So, they joined forces with Shared Roots, owned by Stephanie Roberts and Brett Morris, at the former Reed’s Seeds farm location. Main Street grows the vegetables for Shared Roots.
“It makes less work for each of us,” Gandelman said. “So far, I think it’s going great.”
Local workers are the bulk of the farm labor, but they also bring in H-2A workers during harvest.
Shared Roots’ CSA has been around for 10 years, but Roberts and Morris have been selling at a farmers market in Binghamton for 11 years. They began farming in 2007 and moved to the former Reed’s Seeds site in 2014.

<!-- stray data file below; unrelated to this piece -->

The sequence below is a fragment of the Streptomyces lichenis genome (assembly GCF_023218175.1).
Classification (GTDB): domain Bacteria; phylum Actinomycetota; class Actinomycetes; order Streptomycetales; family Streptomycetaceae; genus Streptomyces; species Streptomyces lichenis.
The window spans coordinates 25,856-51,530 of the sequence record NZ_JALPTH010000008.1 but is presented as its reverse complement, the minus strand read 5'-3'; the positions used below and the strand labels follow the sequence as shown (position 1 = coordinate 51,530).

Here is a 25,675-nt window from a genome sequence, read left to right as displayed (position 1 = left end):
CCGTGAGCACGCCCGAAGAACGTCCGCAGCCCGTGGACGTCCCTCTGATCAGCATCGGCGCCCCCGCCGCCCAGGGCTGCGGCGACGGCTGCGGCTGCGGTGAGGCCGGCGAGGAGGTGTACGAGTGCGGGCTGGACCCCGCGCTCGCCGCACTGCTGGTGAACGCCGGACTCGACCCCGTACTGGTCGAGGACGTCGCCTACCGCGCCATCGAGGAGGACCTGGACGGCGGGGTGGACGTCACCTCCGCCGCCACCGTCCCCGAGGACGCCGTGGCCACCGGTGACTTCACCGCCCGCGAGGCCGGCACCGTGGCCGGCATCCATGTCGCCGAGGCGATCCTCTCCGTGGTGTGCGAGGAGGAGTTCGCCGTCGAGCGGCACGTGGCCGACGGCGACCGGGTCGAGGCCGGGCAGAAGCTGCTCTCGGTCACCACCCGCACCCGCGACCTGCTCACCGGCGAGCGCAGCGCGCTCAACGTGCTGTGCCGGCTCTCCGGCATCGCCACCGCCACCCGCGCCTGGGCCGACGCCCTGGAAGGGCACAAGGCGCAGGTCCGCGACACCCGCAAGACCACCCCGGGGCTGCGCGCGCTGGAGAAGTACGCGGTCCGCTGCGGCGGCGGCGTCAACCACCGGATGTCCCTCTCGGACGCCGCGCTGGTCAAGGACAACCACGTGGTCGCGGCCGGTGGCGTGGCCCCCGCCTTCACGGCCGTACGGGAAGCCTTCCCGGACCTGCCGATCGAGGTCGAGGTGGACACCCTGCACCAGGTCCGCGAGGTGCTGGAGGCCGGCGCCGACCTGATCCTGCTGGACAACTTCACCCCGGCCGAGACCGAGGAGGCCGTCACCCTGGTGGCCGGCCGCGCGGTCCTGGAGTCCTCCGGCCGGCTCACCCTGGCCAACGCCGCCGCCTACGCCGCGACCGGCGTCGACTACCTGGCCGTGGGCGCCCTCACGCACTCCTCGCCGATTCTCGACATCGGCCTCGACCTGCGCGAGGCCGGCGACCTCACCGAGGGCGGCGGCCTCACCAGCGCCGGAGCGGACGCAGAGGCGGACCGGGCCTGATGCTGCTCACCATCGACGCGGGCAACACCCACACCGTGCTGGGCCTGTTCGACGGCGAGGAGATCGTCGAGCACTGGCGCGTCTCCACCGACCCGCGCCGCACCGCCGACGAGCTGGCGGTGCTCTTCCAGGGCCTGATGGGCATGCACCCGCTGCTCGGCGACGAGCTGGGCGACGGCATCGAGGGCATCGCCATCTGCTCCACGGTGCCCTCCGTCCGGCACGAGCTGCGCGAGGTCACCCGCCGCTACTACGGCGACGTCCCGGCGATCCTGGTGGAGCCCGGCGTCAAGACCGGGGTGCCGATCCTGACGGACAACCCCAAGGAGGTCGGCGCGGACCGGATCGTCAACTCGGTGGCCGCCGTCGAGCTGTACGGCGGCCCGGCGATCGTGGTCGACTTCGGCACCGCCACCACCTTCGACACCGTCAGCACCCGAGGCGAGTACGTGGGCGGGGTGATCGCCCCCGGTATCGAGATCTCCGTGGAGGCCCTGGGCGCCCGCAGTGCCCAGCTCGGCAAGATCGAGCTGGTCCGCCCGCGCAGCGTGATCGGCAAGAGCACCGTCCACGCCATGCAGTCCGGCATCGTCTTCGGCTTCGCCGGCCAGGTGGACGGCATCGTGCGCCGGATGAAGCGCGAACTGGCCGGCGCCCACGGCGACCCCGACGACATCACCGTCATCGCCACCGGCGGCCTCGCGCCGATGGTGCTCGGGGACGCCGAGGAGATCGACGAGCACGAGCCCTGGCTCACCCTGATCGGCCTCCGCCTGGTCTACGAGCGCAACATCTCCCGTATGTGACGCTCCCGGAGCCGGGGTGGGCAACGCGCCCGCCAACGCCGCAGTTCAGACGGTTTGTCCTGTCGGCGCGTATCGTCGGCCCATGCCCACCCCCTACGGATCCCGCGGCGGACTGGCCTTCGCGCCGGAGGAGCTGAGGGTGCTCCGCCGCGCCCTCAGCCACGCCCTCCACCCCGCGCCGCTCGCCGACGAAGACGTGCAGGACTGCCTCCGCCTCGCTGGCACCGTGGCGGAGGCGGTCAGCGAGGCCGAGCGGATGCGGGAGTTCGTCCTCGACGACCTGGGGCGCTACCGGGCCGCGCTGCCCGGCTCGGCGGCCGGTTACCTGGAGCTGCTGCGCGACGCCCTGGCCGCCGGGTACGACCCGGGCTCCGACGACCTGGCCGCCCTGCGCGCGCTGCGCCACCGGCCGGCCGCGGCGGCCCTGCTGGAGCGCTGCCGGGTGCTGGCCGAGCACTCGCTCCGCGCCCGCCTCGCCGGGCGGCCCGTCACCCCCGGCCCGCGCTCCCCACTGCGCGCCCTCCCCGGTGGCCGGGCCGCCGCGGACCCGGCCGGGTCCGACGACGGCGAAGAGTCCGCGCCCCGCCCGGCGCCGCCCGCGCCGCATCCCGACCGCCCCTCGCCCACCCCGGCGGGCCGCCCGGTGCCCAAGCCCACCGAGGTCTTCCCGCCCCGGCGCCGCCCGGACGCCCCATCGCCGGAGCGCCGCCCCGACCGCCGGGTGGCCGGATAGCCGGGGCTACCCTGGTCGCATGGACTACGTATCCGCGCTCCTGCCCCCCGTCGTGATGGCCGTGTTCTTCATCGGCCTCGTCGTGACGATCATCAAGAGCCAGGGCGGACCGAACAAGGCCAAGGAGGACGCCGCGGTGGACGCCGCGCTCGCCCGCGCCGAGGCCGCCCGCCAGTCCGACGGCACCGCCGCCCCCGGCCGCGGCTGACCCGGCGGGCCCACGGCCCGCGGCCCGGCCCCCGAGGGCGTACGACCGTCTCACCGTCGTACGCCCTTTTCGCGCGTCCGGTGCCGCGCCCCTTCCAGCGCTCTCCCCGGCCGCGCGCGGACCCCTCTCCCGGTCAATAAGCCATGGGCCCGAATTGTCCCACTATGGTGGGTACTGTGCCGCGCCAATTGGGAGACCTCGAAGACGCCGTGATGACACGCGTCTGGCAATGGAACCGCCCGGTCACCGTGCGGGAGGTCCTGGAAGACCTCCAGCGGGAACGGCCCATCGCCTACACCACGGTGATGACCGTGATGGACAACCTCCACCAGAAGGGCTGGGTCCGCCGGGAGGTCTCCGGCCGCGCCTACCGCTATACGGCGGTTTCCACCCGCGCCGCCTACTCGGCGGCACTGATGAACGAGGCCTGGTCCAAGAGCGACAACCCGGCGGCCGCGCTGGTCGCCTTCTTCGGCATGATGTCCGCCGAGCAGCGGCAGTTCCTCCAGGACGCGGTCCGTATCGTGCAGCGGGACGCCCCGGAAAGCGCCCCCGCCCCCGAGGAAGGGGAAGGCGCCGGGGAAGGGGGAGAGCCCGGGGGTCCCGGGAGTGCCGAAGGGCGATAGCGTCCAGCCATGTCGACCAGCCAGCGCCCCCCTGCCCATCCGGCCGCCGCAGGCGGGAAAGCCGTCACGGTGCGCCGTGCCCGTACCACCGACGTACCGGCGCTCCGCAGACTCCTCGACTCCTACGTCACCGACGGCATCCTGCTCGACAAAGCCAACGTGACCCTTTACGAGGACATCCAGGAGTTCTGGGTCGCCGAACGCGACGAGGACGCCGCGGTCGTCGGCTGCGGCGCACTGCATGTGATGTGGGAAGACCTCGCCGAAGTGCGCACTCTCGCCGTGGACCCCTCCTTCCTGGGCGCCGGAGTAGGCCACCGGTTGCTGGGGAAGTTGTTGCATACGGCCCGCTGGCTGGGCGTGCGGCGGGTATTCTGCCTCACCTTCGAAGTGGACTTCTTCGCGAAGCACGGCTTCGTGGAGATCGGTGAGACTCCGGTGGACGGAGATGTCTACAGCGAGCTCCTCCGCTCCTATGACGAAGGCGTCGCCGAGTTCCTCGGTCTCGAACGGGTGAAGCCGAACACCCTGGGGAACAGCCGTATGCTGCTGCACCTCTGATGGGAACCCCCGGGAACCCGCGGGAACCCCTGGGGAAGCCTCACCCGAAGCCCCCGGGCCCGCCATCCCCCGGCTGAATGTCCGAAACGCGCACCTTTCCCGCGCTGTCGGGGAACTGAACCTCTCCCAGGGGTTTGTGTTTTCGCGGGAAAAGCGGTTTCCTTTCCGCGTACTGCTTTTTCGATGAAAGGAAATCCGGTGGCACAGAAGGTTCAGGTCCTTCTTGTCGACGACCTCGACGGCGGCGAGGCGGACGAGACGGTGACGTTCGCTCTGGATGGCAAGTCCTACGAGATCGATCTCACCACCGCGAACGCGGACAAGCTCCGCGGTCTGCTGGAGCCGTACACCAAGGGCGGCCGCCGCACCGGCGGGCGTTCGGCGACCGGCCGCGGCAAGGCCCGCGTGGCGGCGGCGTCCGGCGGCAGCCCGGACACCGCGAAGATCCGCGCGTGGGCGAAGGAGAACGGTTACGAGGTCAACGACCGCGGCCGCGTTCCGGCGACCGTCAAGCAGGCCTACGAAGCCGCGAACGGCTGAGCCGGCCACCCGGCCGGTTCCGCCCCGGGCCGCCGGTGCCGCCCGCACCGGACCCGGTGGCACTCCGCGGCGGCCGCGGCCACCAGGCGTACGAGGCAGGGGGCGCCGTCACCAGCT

It seemed a natural fit to collaborate with Main Street since Roberts and Morris also wanted to grow their farm to increase winter production using high tunnels, mostly for winter greens and tomatoes. The farm keeps something growing all the time; as soon as one crop goes out, another is transplanted in from the greenhouse.
To keep costs low, Morris and Roberts heat their high tunnels when it’s only just above freezing to keep their greens growing through winter.
“In the winter, as long as we’re not losing money and not losing customers, we’re winning,” Morris says. “There’s less labor to be done in winter so the cost of production is less.”
Renting the packing shed and warehouse in collaboration with other enterprises helps reduce expenses for Main Street.
“We’re always trying to find those ways to collaborate that are win-win for everyone involved,” Gandelman says.
Hemp trial and error